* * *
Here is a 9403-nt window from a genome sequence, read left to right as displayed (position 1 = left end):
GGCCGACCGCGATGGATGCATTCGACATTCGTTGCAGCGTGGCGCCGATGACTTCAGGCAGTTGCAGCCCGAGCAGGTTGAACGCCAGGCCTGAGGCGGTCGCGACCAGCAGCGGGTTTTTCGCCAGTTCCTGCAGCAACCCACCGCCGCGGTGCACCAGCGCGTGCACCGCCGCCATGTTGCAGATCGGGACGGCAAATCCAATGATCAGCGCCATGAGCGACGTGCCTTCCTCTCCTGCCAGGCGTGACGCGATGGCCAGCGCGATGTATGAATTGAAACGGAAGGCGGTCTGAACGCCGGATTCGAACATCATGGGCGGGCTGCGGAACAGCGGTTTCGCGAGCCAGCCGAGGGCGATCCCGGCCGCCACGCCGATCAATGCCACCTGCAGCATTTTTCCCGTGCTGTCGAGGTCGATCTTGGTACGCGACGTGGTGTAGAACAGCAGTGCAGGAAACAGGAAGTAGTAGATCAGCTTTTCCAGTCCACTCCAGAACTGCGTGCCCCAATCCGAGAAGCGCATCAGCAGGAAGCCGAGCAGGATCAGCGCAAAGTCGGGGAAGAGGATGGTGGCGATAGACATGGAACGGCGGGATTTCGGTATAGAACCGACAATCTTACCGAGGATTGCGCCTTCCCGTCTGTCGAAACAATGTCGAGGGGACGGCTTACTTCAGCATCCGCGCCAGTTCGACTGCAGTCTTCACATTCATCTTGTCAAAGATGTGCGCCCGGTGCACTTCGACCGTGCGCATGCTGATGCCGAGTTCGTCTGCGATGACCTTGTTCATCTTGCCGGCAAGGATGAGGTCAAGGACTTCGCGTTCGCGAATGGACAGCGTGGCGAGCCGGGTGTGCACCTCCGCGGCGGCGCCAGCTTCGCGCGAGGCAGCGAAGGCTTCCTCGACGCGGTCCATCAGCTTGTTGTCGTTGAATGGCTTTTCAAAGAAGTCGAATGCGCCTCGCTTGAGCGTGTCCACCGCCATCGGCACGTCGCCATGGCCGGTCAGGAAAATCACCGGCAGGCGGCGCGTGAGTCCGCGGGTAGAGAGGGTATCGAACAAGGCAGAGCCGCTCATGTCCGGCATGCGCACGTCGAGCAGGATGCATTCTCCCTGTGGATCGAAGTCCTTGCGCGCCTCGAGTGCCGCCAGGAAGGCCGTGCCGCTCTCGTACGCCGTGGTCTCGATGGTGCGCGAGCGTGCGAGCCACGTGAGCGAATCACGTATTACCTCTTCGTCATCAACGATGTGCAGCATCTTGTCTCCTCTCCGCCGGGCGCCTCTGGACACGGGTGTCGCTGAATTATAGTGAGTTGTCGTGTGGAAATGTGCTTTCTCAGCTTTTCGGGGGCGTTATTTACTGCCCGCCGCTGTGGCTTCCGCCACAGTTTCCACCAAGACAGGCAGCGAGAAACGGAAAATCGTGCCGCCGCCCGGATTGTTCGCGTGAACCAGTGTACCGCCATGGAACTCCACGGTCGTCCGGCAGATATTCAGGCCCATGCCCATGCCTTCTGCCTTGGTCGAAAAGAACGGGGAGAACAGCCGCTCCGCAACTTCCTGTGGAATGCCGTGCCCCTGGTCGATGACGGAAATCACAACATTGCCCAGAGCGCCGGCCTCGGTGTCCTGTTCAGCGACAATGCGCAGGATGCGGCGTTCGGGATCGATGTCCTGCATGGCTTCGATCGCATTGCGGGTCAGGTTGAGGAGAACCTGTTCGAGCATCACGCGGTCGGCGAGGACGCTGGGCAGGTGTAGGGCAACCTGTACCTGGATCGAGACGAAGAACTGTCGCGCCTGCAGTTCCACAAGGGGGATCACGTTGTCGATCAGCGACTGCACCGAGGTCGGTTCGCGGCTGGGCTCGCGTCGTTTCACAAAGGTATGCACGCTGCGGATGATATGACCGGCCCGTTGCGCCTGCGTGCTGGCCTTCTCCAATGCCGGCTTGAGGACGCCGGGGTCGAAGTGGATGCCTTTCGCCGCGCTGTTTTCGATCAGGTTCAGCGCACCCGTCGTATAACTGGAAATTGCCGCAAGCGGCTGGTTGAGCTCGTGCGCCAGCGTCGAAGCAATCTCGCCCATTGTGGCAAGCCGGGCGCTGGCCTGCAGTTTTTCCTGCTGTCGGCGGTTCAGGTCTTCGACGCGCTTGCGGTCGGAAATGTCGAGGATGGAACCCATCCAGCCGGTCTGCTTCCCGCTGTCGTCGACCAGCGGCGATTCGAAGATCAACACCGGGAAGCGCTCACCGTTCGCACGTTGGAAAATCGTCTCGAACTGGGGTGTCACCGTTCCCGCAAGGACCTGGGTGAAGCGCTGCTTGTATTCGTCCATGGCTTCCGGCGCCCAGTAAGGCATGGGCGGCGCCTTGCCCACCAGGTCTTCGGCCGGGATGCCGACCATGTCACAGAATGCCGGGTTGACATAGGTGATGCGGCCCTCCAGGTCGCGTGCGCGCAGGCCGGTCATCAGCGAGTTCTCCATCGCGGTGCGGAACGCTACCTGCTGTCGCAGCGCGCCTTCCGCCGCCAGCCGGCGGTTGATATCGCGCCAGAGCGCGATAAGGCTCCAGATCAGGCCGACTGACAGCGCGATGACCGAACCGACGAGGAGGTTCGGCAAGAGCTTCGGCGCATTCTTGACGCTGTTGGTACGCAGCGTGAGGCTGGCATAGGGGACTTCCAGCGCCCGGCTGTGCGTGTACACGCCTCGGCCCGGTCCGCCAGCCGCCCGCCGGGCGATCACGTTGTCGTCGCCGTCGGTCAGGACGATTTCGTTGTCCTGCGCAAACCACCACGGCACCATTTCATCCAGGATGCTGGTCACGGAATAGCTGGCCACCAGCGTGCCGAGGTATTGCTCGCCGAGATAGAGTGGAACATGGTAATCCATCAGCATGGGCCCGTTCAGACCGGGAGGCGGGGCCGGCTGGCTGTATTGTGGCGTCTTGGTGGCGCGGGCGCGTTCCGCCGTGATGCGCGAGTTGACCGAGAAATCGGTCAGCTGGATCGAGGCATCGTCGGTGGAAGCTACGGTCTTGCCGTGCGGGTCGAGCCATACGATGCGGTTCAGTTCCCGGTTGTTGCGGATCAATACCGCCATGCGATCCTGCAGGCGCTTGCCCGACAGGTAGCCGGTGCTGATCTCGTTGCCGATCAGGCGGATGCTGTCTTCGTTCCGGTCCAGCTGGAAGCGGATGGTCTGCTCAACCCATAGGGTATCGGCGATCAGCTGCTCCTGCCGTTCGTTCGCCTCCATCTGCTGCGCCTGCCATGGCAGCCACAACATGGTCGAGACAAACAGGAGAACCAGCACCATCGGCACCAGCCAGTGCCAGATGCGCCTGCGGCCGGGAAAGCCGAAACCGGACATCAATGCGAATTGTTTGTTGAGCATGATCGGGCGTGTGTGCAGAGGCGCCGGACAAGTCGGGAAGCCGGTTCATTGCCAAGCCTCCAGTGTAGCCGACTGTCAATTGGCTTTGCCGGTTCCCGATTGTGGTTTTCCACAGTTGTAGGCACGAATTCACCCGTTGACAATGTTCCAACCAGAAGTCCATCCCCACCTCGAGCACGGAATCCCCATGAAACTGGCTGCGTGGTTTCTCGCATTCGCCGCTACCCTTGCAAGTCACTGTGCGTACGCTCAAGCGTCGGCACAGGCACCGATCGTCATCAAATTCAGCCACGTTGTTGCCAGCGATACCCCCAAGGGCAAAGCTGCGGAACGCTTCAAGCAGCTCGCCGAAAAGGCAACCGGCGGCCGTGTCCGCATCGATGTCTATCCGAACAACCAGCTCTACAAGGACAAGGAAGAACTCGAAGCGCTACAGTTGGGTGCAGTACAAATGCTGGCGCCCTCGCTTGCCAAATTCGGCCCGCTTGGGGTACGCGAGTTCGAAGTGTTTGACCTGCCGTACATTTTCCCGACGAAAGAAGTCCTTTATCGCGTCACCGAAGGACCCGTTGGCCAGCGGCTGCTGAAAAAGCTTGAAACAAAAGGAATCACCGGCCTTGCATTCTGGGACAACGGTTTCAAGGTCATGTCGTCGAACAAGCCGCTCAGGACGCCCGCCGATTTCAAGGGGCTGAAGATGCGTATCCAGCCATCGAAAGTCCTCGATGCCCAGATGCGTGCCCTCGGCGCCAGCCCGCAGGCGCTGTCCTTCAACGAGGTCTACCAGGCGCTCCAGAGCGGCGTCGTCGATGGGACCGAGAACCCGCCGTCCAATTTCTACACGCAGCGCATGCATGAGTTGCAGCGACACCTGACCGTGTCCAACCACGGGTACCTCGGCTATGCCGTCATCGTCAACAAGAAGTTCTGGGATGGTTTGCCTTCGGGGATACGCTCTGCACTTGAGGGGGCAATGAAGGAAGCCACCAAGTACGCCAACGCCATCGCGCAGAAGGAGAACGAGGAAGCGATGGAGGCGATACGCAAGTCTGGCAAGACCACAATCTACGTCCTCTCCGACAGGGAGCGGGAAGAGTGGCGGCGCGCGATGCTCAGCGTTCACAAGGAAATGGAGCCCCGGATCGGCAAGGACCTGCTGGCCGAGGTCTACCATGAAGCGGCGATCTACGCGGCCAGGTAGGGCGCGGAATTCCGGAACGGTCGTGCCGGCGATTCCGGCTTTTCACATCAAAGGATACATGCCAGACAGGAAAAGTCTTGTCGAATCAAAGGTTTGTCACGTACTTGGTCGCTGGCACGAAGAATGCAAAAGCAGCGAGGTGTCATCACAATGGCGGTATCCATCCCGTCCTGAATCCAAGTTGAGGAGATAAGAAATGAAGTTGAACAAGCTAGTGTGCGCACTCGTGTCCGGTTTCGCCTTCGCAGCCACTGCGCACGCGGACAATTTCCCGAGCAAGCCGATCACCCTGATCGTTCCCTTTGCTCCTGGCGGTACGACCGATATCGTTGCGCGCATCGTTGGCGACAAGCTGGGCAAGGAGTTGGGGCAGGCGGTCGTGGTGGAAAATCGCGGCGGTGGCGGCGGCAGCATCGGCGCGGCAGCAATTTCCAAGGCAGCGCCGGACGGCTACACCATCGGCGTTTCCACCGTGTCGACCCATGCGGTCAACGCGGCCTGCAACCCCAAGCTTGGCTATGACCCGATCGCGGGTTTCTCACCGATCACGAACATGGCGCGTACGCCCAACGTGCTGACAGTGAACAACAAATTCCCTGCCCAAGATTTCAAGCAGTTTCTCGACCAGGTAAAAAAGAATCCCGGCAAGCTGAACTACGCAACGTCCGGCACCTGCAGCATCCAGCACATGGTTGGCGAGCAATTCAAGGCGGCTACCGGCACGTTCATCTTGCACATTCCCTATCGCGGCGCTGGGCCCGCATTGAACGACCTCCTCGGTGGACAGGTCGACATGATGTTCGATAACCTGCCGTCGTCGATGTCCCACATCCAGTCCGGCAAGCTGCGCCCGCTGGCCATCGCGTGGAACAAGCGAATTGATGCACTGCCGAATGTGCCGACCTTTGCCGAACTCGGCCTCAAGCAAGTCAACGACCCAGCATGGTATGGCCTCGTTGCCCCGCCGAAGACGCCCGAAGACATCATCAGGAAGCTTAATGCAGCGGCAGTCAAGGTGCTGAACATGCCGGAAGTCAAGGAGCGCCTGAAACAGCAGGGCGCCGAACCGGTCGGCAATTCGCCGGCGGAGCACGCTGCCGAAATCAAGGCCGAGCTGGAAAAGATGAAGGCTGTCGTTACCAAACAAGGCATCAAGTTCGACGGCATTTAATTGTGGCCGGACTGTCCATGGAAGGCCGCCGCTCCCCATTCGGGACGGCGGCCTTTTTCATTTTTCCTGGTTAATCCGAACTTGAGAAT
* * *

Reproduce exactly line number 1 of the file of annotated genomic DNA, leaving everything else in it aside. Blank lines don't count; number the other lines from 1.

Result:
Here is a 9403-nt window from a genome sequence, read left to right as displayed (position 1 = left end):